The Wars Of The Jews
Or The History Of The Destruction Of Jerusalem

Book VI
Containing The Interval Of About One Month
From The Great Extremity To Which The Jews Were Reduced
To The Taking Of Jerusalem By Titus.

Chapter X

1. AND thus was Jerusalem taken, in the second year of the reign of Vespasian, on the eighth day of the month Gorpeius [Elul]. It had been taken five (34) times before, though this was the second time of its desolation; for Shishak, the king of Egypt, and after him Antiochus, and after him Pompey, and after them Sosius and Herod, took the city, but still preserved it; but before all these, the king of Babylon conquered it, and made it desolate, one thousand four hundred and sixty-eight years and six months after it was built. But he who first built it (35) was a potent man among the Canaanites, and is in our own tongue called [Melchisedek], the Righteous King, for such he really was; on which account he was [there] the first priest of God, and first built a temple [there], and called the city Jerusalem, which was formerly called Salem. However, David, the king of the Jews, ejected the Canaanites, and set-tied his own people therein. It was demolished entirely by the Babylonians, four hundred and seventy-seven years and six months after him. And from king David, who was the first of the Jews who reigned therein, to this destruction under Titus, were one thousand one hundred and seventy-nine years; but from its first building, till this last destruction, were two thousand one hundred and seventy-seven years; yet hath not its great antiquity, nor its vast riches, nor the diffusion of its nation over all the habitable earth, nor the greatness of the veneration paid to it on a religious account, been sufficient to preserve it from being destroyed. And thus ended the siege of Jerusalem. (36)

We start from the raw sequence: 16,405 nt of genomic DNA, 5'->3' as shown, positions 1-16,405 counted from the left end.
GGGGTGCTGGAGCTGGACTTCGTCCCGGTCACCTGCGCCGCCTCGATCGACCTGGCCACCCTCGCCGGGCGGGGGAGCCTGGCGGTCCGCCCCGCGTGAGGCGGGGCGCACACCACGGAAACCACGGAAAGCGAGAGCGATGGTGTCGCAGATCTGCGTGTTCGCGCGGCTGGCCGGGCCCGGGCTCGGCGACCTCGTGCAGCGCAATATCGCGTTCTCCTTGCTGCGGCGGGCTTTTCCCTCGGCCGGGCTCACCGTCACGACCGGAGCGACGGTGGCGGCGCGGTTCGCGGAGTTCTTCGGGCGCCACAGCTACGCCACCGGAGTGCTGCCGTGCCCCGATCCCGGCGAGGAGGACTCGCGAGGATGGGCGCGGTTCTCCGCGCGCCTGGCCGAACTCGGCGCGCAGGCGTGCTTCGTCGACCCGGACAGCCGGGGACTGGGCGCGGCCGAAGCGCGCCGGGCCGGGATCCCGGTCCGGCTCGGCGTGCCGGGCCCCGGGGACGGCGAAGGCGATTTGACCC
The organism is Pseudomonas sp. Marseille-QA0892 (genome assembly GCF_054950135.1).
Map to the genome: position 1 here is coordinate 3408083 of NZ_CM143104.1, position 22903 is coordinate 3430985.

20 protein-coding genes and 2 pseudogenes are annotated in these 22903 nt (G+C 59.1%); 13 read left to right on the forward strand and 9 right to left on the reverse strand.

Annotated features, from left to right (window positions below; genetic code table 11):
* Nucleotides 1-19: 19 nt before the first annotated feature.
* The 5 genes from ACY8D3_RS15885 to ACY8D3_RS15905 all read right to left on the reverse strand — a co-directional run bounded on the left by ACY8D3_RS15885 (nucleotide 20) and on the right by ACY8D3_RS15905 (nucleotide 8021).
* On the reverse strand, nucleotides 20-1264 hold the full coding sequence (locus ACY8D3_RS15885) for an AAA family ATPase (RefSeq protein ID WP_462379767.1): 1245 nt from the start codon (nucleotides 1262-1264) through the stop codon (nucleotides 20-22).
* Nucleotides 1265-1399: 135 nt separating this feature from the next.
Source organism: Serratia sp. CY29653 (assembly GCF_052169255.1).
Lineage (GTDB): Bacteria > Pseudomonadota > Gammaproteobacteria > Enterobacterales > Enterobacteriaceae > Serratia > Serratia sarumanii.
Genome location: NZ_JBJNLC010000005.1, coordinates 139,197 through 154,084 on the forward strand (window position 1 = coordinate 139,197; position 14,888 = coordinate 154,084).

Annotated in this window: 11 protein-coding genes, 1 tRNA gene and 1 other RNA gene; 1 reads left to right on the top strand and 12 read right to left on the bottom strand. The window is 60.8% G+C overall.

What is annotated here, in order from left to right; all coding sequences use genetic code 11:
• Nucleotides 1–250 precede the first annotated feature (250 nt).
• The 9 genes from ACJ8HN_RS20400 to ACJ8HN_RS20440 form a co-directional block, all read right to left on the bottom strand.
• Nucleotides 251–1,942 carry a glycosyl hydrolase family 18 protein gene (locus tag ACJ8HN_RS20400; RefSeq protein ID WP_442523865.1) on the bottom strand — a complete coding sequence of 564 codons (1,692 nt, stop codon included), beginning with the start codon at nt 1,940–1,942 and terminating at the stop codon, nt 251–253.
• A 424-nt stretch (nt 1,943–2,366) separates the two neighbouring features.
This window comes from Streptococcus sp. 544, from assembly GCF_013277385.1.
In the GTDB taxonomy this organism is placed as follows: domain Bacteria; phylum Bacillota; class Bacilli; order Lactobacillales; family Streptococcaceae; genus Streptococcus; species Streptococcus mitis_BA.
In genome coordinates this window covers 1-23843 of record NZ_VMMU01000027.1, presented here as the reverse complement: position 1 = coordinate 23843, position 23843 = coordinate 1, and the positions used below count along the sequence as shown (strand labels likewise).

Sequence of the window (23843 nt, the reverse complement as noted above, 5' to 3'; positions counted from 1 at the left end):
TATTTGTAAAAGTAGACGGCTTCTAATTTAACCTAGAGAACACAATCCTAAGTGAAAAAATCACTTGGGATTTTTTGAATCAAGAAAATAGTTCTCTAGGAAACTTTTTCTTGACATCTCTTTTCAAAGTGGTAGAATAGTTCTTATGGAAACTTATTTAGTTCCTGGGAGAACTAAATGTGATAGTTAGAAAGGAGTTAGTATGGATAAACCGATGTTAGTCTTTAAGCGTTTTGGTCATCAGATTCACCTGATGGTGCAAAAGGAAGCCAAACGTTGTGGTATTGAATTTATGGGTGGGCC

(34) Besides these five here enumerated, who had taken Jerusalem of old, Josephus, upon further recollection, reckons a sixth, Antiq. B. XII. ch. 1. sect. 1, who should have been here inserted in the second place; I mean Ptolemy, the son of Lagus.

(35) Why the great Bochart should say, (De Phoenic. Colon. 2.4, that “There are in this clause of Josephus as many mistakes as words,” I do by no means understand. Josephus thought Melchisedek first built, or rather rebuilt and adorned, this city, and that it was then called Salem, as Psalm 76:2; afterwards came to be called Jerusalem; and that Melchisedek, being a priest as well as a king, built to the true God therein a temple, or place for public Divine worship and sacrifice; all which things may be very true for aught we know to the contrary; and for the word hieron, or Temple, as if it must needs belong to the great temple built by Solomon long afterward, Josephus himself uses naos, for the small tabernacle of Moses, Antiq. 3.6.4. See also Antiq. 3.6.1; as he here presently uses hieron, for a large and splendid synagogue of the Jews at Antioch only, 7.3.3.

(36) This is the proper place for such as have closely attended to these latter books of the War to peruse, and that with equal attention, those distinct and plain predictions of Jesus of Nazareth, in the Gospels thereto relating, as compared with their exact completions in Josephus's history; upon which completions, as Dr. Whitby well observes, Annot. on Matthew 24:2, no small part of the evidence for the truth of the Christian religion does depend; and as I have step by step compared them together in my Literal Accomplishment of Scripture Prophecies. The reader is to observe further, that the true reason why I have so seldom taken notice of those completions in the course of these notes, notwithstanding their being so very remarkable, and frequently so very obvious, is this, that I had entirely prevented myself in that treatise beforehand; to which therefore I must here, once for all, seriously refer every inquisitive reader.

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